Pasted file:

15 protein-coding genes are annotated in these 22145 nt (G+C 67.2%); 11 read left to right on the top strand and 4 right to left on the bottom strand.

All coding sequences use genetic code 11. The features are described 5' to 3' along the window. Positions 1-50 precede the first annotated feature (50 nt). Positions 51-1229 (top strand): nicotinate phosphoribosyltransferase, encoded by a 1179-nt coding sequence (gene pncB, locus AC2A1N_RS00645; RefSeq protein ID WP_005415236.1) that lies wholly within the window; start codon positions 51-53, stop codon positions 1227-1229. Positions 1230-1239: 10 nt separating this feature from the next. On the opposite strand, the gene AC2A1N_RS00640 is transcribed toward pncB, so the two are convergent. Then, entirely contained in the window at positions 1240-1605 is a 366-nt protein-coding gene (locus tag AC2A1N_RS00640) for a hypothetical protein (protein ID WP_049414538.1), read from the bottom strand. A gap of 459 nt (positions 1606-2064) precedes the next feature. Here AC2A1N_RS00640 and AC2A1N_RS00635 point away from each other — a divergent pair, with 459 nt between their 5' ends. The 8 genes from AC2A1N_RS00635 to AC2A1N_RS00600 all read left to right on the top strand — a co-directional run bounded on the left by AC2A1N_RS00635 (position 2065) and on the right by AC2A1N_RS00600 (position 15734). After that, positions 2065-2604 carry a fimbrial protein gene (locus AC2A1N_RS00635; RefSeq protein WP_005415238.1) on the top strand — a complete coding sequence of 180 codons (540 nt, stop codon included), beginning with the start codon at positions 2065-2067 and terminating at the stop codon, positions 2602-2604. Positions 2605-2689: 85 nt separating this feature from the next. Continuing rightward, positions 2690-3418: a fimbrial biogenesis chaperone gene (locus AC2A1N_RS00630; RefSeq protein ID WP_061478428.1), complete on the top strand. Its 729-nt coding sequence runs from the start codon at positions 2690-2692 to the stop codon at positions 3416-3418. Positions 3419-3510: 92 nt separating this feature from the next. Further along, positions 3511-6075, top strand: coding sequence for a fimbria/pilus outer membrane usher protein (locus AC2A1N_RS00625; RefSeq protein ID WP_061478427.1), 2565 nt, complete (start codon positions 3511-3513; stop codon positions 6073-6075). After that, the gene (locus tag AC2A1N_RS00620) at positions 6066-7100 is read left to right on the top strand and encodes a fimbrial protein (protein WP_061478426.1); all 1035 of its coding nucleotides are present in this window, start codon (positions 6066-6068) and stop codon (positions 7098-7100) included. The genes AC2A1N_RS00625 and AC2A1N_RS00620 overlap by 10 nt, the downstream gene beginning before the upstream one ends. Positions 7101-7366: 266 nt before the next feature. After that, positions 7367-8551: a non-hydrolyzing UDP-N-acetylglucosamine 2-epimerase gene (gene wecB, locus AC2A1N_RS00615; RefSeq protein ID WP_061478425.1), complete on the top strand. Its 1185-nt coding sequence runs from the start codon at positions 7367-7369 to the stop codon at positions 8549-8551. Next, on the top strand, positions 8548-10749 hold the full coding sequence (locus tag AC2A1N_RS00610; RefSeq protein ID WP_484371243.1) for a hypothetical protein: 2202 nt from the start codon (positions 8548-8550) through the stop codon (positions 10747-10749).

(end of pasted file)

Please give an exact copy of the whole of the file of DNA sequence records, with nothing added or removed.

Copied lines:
15 protein-coding genes are annotated in these 22145 nt (G+C 67.2%); 11 read left to right on the top strand and 4 right to left on the bottom strand.

All coding sequences use genetic code 11. The features are described 5' to 3' along the window. Positions 1-50 precede the first annotated feature (50 nt). Positions 51-1229 (top strand): nicotinate phosphoribosyltransferase, encoded by a 1179-nt coding sequence (gene pncB, locus AC2A1N_RS00645; RefSeq protein ID WP_005415236.1) that lies wholly within the window; start codon positions 51-53, stop codon positions 1227-1229. Positions 1230-1239: 10 nt separating this feature from the next. On the opposite strand, the gene AC2A1N_RS00640 is transcribed toward pncB, so the two are convergent. Then, entirely contained in the window at positions 1240-1605 is a 366-nt protein-coding gene (locus tag AC2A1N_RS00640) for a hypothetical protein (protein ID WP_049414538.1), read from the bottom strand. A gap of 459 nt (positions 1606-2064) precedes the next feature. Here AC2A1N_RS00640 and AC2A1N_RS00635 point away from each other — a divergent pair, with 459 nt between their 5' ends. The 8 genes from AC2A1N_RS00635 to AC2A1N_RS00600 all read left to right on the top strand — a co-directional run bounded on the left by AC2A1N_RS00635 (position 2065) and on the right by AC2A1N_RS00600 (position 15734). After that, positions 2065-2604 carry a fimbrial protein gene (locus AC2A1N_RS00635; RefSeq protein WP_005415238.1) on the top strand — a complete coding sequence of 180 codons (540 nt, stop codon included), beginning with the start codon at positions 2065-2067 and terminating at the stop codon, positions 2602-2604. Positions 2605-2689: 85 nt separating this feature from the next. Continuing rightward, positions 2690-3418: a fimbrial biogenesis chaperone gene (locus AC2A1N_RS00630; RefSeq protein ID WP_061478428.1), complete on the top strand. Its 729-nt coding sequence runs from the start codon at positions 2690-2692 to the stop codon at positions 3416-3418. Positions 3419-3510: 92 nt separating this feature from the next. Further along, positions 3511-6075, top strand: coding sequence for a fimbria/pilus outer membrane usher protein (locus AC2A1N_RS00625; RefSeq protein ID WP_061478427.1), 2565 nt, complete (start codon positions 3511-3513; stop codon positions 6073-6075). After that, the gene (locus tag AC2A1N_RS00620) at positions 6066-7100 is read left to right on the top strand and encodes a fimbrial protein (protein WP_061478426.1); all 1035 of its coding nucleotides are present in this window, start codon (positions 6066-6068) and stop codon (positions 7098-7100) included. The genes AC2A1N_RS00625 and AC2A1N_RS00620 overlap by 10 nt, the downstream gene beginning before the upstream one ends. Positions 7101-7366: 266 nt before the next feature. After that, positions 7367-8551: a non-hydrolyzing UDP-N-acetylglucosamine 2-epimerase gene (gene wecB, locus AC2A1N_RS00615; RefSeq protein ID WP_061478425.1), complete on the top strand. Its 1185-nt coding sequence runs from the start codon at positions 7367-7369 to the stop codon at positions 8549-8551. Next, on the top strand, positions 8548-10749 hold the full coding sequence (locus tag AC2A1N_RS00610; RefSeq protein ID WP_484371243.1) for a hypothetical protein: 2202 nt from the start codon (positions 8548-8550) through the stop codon (positions 10747-10749).